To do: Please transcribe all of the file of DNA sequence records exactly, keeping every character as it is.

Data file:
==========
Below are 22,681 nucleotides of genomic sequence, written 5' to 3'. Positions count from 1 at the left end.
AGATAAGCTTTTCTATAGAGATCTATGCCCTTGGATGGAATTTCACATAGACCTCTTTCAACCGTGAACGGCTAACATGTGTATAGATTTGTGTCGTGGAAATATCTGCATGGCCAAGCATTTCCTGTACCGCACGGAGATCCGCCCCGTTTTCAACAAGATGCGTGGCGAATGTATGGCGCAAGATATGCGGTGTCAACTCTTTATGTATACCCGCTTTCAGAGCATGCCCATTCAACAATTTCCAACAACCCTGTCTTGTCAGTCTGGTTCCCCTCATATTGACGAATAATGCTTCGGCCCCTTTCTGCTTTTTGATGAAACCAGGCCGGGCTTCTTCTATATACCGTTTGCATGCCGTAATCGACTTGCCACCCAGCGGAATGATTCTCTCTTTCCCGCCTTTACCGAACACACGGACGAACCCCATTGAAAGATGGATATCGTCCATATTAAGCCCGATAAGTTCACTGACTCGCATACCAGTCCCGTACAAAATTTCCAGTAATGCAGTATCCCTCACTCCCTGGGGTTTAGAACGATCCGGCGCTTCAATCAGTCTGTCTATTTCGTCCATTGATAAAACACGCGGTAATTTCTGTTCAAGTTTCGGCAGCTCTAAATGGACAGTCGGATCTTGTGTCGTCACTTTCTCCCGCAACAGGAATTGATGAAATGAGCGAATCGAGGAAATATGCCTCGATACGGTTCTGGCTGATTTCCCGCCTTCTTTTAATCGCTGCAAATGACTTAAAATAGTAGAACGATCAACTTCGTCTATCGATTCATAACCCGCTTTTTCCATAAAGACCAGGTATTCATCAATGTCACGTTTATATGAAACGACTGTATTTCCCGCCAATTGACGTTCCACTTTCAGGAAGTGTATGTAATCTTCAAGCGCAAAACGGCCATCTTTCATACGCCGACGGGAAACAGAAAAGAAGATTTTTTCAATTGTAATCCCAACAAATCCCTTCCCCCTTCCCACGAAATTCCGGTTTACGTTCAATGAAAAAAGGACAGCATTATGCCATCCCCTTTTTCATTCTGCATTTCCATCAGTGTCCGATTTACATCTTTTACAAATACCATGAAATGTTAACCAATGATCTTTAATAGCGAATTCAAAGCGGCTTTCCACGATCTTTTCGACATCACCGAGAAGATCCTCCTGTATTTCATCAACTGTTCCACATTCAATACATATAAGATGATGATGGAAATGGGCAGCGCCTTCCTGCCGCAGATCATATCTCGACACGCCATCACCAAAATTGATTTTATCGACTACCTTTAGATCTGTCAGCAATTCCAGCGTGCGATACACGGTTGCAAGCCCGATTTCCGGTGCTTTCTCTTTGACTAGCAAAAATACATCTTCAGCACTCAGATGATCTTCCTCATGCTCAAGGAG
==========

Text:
Below are 22,681 nucleotides of genomic sequence, written 5' to 3'. Positions count from 1 at the left end.
AGATAAGCTTTTCTATAGAGATCTATGCCCTTGGATGGAATTTCACATAGACCTCTTTCAACCGTGAACGGCTAACATGTGTATAGATTTGTGTCGTGGAAATATCTGCATGGCCAAGCATTTCCTGTACCGCACGGAGATCCGCCCCGTTTTCAACAAGATGCGTGGCGAATGTATGGCGCAAGATATGCGGTGTCAACTCTTTATGTATACCCGCTTTCAGAGCATGCCCATTCAACAATTTCCAACAACCCTGTCTTGTCAGTCTGGTTCCCCTCATATTGACGAATAATGCTTCGGCCCCTTTCTGCTTTTTGATGAAACCAGGCCGGGCTTCTTCTATATACCGTTTGCATGCCGTAATCGACTTGCCACCCAGCGGAATGATTCTCTCTTTCCCGCCTTTACCGAACACACGGACGAACCCCATTGAAAGATGGATATCGTCCATATTAAGCCCGATAAGTTCACTGACTCGCATACCAGTCCCGTACAAAATTTCCAGTAATGCAGTATCCCTCACTCCCTGGGGTTTAGAACGATCCGGCGCTTCAATCAGTCTGTCTATTTCGTCCATTGATAAAACACGCGGTAATTTCTGTTCAAGTTTCGGCAGCTCTAAATGGACAGTCGGATCTTGTGTCGTCACTTTCTCCCGCAACAGGAATTGATGAAATGAGCGAATCGAGGAAATATGCCTCGATACGGTTCTGGCTGATTTCCCGCCTTCTTTTAATCGCTGCAAATGACTTAAAATAGTAGAACGATCAACTTCGTCTATCGATTCATAACCCGCTTTTTCCATAAAGACCAGGTATTCATCAATGTCACGTTTATATGAAACGACTGTATTTCCCGCCAATTGACGTTCCACTTTCAGGAAGTGTATGTAATCTTCAAGCGCAAAACGGCCATCTTTCATACGCCGACGGGAAACAGAAAAGAAGATTTTTTCAATTGTAATCCCAACAAATCCCTTCCCCCTTCCCACGAAATTCCGGTTTACGTTCAATGAAAAAAGGACAGCATTATGCCATCCCCTTTTTCATTCTGCATTTCCATCAGTGTCCGATTTACATCTTTTACAAATACCATGAAATGTTAACCAATGATCTTTAATAGCGAATTCAAAGCGGCTTTCCACGATCTTTTCGACATCACCGAGAAGATCCTCCTGTATTTCATCAACTGTTCCACATTCAATACATATAAGATGATGATGGAAATGGGCAGCGCCTTCCTGCCGCAGATCATATCTCGACACGCCATCACCAAAATTGATTTTATCGACTACCTTTAGATCTGTCAGCAATTCCAGCGTGCGATACACGGTTGCAAGCCCGATTTCCGGTGCTTTCTCTTTGACTAGCAAAAATACATCTTCAGCACTCAGATGATCTTCCTCATGCTCAAGGAG